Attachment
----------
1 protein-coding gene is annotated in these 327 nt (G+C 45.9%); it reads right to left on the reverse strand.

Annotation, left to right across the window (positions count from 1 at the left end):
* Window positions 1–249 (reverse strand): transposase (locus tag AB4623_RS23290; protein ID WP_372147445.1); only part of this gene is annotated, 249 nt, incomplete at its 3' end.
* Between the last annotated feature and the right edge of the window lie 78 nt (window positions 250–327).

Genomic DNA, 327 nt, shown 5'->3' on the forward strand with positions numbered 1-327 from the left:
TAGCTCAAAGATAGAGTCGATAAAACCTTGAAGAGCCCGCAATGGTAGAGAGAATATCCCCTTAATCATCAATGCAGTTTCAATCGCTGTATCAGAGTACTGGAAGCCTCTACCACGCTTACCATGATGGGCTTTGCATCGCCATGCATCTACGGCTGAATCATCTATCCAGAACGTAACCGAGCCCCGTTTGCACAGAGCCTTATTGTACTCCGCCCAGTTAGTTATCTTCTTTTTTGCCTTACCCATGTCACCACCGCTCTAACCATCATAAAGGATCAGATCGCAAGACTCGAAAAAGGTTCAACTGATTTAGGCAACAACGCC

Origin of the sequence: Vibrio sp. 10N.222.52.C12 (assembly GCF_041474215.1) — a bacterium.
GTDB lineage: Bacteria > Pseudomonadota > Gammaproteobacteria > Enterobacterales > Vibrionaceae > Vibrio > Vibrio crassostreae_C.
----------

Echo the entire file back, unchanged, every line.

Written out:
1 protein-coding gene is annotated in these 327 nt (G+C 45.9%); it reads right to left on the reverse strand.

Annotation, left to right across the window (positions count from 1 at the left end):
* Window positions 1–249 (reverse strand): transposase (locus tag AB4623_RS23290; protein ID WP_372147445.1); only part of this gene is annotated, 249 nt, incomplete at its 3' end.
* Between the last annotated feature and the right edge of the window lie 78 nt (window positions 250–327).

Genomic DNA, 327 nt, shown 5'->3' on the forward strand with positions numbered 1-327 from the left:
TAGCTCAAAGATAGAGTCGATAAAACCTTGAAGAGCCCGCAATGGTAGAGAGAATATCCCCTTAATCATCAATGCAGTTTCAATCGCTGTATCAGAGTACTGGAAGCCTCTACCACGCTTACCATGATGGGCTTTGCATCGCCATGCATCTACGGCTGAATCATCTATCCAGAACGTAACCGAGCCCCGTTTGCACAGAGCCTTATTGTACTCCGCCCAGTTAGTTATCTTCTTTTTTGCCTTACCCATGTCACCACCGCTCTAACCATCATAAAGGATCAGATCGCAAGACTCGAAAAAGGTTCAACTGATTTAGGCAACAACGCC

Origin of the sequence: Vibrio sp. 10N.222.52.C12 (assembly GCF_041474215.1) — a bacterium.
GTDB lineage: Bacteria > Pseudomonadota > Gammaproteobacteria > Enterobacterales > Vibrionaceae > Vibrio > Vibrio crassostreae_C.